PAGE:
I think that it is certainly a card that will have an opportunity to see some play in sideboards (if not maindecks) throughout the next year. It also has the added bonus of being potentially Eternal playable.

Promising New Cards

Oblivion Sower


Personally, I think this card is completely insane. It has a huge body, ramps, and creates card advantage. I have a feeling that this card will be a huge player in new Standard. I also think that this card is criminally underpriced for the $5 preorder price. I know it is in a duel deck but I still think it is a better card than that price tag.

First of all, the duel deck foils look terrible. Most tournament players are going to want "real" copies and not the weird promo foils. I think a good comparison for this card is Polukranos, World Eater which had a $10+ price tag despite the duel deck version when it was at its peak in Standard.

It is also worth noting that Sower has way more casual appeal than Polukranos. It can go in any Commander deck!

I preordered a playset for myself at $5 and I don't typically place preorders.

Nissa's Renewal


Currently preselling at $1. I think the upside on this card is extremely high. There is a very good chance that it ends up being a pillar of new Standard. The fact that it ramps you from six to nine mana is really important if you are trying to cast gigantic Eldrazi monsters.

The other important aspect of this card is that it gains a ton of life which allows you to actually survive taking a turn off in the critical midgame to cast a ramp spell. It's Primal Command that gets three lands.

Enemy Manlands

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I'm looking forward to watching the rest of the spoilers go up in the next week or so. I'm obviously also excited to see what the rest of the manland cycle ends up looking like. So far the two that have been spoiled look pretty 'blah' compared to the Worldwake ones, but it's important to keep in perspective that the Worldwake lands are really, really pushed in power level. It almost doesn't matter what the new manlands do because they are guaranteed to be amazing in Standard.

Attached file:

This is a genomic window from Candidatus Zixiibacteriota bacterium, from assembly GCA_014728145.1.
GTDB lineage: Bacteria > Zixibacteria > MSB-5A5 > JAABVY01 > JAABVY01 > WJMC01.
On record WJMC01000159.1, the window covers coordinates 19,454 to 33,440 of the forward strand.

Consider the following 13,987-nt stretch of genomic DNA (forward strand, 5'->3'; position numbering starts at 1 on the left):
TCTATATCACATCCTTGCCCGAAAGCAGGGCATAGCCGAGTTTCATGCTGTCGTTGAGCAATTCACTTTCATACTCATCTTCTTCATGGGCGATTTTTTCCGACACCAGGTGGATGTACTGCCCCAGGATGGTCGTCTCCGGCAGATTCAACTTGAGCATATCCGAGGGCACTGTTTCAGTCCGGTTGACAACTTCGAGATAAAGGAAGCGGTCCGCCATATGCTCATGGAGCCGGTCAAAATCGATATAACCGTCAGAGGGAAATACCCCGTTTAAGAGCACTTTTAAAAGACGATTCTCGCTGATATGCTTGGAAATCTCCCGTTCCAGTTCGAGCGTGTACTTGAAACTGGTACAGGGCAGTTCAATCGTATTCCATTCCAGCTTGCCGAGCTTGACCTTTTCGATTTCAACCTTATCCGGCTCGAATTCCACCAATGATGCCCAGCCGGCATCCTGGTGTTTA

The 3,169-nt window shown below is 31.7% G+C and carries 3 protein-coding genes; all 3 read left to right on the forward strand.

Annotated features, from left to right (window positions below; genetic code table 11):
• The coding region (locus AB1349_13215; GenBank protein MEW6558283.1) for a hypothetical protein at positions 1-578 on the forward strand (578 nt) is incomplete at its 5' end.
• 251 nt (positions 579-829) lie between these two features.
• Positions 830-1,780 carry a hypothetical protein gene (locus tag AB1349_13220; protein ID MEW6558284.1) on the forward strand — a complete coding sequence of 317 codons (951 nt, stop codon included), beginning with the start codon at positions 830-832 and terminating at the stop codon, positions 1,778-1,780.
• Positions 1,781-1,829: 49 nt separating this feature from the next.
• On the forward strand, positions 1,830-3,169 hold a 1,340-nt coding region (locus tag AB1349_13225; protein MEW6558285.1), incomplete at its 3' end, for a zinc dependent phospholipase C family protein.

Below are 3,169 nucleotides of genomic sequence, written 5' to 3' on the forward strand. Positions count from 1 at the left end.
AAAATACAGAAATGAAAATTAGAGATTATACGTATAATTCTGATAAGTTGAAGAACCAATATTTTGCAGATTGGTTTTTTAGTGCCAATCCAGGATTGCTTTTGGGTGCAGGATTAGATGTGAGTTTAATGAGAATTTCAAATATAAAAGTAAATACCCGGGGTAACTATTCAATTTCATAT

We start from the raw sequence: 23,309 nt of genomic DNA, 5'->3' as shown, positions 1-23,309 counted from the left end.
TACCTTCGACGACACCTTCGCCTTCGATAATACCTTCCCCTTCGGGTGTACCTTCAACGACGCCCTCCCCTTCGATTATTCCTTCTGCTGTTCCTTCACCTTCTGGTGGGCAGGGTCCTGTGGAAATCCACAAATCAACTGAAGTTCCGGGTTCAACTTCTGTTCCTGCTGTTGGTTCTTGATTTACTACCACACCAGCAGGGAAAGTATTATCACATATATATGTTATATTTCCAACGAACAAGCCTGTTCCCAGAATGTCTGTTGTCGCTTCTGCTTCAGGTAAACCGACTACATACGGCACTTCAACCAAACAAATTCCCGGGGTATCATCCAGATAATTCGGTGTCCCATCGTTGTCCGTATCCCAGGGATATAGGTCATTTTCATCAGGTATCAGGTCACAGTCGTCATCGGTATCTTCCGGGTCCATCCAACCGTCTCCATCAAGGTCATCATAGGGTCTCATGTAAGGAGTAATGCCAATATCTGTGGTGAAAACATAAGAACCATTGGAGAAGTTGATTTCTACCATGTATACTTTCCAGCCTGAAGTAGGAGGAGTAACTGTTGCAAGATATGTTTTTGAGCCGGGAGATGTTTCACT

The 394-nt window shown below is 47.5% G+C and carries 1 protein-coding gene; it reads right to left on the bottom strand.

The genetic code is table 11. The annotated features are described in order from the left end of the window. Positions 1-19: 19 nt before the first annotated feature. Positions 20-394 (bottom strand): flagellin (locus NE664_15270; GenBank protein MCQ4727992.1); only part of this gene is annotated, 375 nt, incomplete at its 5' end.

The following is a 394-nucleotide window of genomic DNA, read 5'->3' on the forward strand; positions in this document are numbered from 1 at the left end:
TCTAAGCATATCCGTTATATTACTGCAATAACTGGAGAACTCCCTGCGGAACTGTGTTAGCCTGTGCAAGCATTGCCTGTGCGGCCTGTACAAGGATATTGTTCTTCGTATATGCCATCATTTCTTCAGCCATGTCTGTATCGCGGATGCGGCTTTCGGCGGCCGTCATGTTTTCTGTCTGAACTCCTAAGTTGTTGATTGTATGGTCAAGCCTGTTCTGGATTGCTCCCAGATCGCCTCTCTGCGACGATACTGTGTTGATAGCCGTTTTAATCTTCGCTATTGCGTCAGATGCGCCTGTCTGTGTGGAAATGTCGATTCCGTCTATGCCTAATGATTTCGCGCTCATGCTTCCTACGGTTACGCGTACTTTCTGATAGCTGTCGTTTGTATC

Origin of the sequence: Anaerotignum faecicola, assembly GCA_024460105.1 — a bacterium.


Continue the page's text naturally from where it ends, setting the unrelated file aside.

I'm also curious to see if we get a Tectonic Edge style card to combat manlands. If they print a land that somehow kills lands it could have a really huge impact on Modern as well. I'm not suggesting the second coming of Wasteland or anything, but I'm interested to see what the foil for these creature lands will be.


Post-rotation brewing for Standard is one of the coolest moments in Magic. It only happens once a year and things change so quickly. The best thing to do is keep your eyes and ears open and listen to what people are getting excited about because these are the cards that will end up defining Standard for the next year.

The first people to figure it out have a huge advantage on the trade floor. Personally, the card I'm most excited to build around is Oblivion Sower.

One thought on “Insider: Zendikar Expeditions Hype and BFZ

  1. Excellent Article…and I’m in full agreement with you regarding Oblivion Sower, however, as you mentioned this set could very well be the most opened set of all time thanks to the expeditions and that crushes the potential price ceiling on most of the cards…I actually feel like See the Unwritten is a good card to compare with Oblivion Sower because they both started off around $5, have strong long term casual appeal, and are deceptively powerful cards. Thanks to the fetchlands in khans (also causing a LOT of product to get cracked) See the Unwritten hit $2…I feel like Oblivion Sower could easily fall to $2-$3 before showing steady gains.